Jerry Falwell Jr. apologizes for tweet with racist photos after black students and alumni canceled it

The obscene president of Liberty University deleted a tweet Monday showing one person in a black face and another in a Ku Klux Klan hall and cloak, after black alumni and religious leaders spoke out against it and its “inflammatory rhetoric” in recent years.

That tweet, Falwell said, was intended to “remind everyone of the governor’s racist past.”

Instead, it encouraged an open letter from black Christian leaders and alumni. She also encouraged her resignation: online instructor and pastor of the University of Liberty Christopher House resigned after seeing the tweet. The house, which is black, is also an associate professor at Ithaca College.
A group of 35 black shepherds, heads of ministries and former student athletes of Liberty University this month he sent to Falwell asking him to “stop this infantile behavior,” citing a tweet as the latest example.

“While your tweet may have been joking about the Governor of Virginia, he shed light on our painful history of slavery and racism of our nation,” the letter said. “A hooded and hooded mascara tweet may seem ridiculous to you, but this tweet is the work of a political commentator or activist and is neither appropriate nor acceptable for the leader of one of the largest evangelical Christian schools in the world.”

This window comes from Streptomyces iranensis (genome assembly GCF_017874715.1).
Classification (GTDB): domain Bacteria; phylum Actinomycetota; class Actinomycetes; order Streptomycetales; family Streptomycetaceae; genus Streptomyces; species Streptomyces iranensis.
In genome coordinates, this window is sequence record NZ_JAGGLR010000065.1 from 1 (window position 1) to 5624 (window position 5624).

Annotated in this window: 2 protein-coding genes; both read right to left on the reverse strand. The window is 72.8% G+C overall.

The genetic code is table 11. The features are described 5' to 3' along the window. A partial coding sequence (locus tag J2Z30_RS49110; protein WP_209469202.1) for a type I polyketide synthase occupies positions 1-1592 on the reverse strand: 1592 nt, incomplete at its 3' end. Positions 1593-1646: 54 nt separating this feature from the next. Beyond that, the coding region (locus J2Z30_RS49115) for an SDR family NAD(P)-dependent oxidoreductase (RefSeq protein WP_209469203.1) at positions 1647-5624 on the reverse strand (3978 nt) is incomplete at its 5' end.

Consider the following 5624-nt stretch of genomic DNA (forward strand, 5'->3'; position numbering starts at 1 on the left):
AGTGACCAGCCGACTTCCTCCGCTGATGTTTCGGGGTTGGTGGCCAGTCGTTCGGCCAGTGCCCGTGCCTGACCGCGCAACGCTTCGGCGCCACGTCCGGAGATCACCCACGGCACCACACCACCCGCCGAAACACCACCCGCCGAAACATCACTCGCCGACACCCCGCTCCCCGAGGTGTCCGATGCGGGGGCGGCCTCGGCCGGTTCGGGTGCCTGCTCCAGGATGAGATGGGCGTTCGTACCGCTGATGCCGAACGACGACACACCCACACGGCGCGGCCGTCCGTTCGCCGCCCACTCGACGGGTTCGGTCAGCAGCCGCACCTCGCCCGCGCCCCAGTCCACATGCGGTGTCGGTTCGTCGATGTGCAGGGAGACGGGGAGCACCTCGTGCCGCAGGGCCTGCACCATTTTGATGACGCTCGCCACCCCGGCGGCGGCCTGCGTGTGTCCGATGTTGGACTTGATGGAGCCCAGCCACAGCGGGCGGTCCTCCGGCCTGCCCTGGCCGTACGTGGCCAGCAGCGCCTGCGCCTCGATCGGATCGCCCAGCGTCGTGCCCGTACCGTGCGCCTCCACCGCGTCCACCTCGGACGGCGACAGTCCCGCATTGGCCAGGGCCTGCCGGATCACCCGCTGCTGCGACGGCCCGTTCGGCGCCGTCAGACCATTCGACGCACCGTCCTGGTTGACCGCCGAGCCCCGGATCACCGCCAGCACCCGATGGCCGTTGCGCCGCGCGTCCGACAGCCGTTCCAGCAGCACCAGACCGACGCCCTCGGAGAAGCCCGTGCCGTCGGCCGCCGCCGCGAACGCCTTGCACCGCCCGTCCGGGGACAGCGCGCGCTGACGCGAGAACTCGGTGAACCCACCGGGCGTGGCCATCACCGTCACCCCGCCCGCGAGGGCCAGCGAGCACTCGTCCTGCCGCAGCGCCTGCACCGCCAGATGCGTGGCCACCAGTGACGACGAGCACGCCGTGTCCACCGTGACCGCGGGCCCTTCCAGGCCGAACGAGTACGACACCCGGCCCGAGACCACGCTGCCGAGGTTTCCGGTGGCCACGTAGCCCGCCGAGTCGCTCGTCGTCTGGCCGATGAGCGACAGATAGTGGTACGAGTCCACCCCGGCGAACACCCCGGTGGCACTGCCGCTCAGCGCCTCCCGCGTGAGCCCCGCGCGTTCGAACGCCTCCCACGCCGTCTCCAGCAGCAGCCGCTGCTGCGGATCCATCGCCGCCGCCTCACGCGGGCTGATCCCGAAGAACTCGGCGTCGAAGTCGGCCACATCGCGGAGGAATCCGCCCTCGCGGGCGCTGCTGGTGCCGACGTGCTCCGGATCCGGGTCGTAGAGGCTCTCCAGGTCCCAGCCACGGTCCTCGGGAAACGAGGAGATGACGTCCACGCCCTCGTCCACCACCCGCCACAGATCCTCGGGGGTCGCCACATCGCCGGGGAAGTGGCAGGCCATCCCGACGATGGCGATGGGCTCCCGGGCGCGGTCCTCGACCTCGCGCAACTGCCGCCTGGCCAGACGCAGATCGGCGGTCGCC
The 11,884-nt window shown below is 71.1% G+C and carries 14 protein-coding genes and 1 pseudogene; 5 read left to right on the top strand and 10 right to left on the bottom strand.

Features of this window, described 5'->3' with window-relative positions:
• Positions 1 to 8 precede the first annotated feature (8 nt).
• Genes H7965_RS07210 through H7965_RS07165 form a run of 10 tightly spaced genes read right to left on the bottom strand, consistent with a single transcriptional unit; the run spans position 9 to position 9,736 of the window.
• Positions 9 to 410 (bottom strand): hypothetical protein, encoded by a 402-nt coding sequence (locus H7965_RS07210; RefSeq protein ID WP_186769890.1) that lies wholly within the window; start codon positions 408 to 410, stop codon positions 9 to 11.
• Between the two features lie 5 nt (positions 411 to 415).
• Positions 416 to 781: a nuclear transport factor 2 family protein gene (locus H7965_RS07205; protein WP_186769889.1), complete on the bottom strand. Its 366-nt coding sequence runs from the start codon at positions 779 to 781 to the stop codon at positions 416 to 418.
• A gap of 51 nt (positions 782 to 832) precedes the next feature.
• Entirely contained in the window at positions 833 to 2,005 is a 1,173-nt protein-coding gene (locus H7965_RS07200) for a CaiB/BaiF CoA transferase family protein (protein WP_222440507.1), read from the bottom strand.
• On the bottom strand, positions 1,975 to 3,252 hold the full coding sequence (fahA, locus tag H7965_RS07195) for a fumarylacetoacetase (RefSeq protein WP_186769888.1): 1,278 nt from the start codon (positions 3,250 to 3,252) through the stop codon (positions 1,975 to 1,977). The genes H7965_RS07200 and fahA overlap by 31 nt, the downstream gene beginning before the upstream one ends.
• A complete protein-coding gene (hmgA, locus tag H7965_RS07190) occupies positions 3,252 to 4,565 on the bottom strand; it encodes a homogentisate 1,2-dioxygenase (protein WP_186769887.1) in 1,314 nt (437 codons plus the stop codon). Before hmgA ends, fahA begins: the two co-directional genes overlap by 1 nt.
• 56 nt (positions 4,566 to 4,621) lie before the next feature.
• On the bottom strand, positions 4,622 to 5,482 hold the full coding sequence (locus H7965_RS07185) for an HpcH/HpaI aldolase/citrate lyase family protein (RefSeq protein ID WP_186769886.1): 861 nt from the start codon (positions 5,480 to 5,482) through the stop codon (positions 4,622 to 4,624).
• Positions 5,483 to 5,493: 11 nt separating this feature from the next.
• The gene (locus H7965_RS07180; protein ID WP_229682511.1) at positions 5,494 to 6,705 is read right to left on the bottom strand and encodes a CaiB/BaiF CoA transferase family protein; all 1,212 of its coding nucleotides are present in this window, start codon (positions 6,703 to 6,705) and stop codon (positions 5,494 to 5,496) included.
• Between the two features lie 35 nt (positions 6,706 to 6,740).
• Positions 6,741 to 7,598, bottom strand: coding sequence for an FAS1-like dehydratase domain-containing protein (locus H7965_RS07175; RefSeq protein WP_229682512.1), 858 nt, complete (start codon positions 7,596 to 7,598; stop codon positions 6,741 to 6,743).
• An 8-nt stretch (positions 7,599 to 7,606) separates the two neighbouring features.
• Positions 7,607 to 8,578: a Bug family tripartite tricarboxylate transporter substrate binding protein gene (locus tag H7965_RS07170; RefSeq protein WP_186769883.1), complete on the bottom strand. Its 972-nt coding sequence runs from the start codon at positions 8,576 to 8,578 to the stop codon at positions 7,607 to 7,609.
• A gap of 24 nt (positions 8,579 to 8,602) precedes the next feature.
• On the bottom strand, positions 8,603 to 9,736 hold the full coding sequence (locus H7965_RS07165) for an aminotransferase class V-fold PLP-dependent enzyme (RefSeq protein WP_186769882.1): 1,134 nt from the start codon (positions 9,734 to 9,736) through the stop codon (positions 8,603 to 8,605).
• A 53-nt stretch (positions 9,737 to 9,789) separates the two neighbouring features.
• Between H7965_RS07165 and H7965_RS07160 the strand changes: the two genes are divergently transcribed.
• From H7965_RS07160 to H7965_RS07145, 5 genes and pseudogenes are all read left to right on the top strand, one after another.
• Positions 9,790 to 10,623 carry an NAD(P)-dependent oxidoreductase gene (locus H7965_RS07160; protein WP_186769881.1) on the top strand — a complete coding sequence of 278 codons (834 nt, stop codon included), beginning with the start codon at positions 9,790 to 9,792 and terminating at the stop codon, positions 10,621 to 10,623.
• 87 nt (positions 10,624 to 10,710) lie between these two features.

In response, Falwell said Monday that he realized he had “refreshed the trauma caused by that image and insulted some by using the image to create a political stance.”

“Based on our long relationships, they uniformly realized it wasn’t my intention, but because it was the result, I deleted the tweet and apologize for hurting my hard work, especially within the African-American community.” he tweeted.
Petition Change.org encouraged alumni, faculty, academics, and parents at large to sign if they agreed with the message. So far, nearly 40,000 people have signed up.
About 85,586 students attend Evangelical Christian University in Lynchburg, Virginia Virginia State Council for Higher Education, Approximately 4,500 of these black students – less than 10% of the student body.

Falwell’s recent coronavirus controversy

Falwell, a vocal advocate for President Donald Trump, has led a lot of controversy since the late, mostly over the coronavirus. In an interview with Fox News in March, he said people were “overreacting” to the pandemic.
When Liberty University reopened to 1,000 students in late March, with instructions from government officials and disease control and prevention centers, Falwell said concerns about students returning to campus had overcome.
And in April, a lawsuit against the university claimed it had benefited from the coronavirus crisis by reducing campus services but not returning tuition fees for those services.
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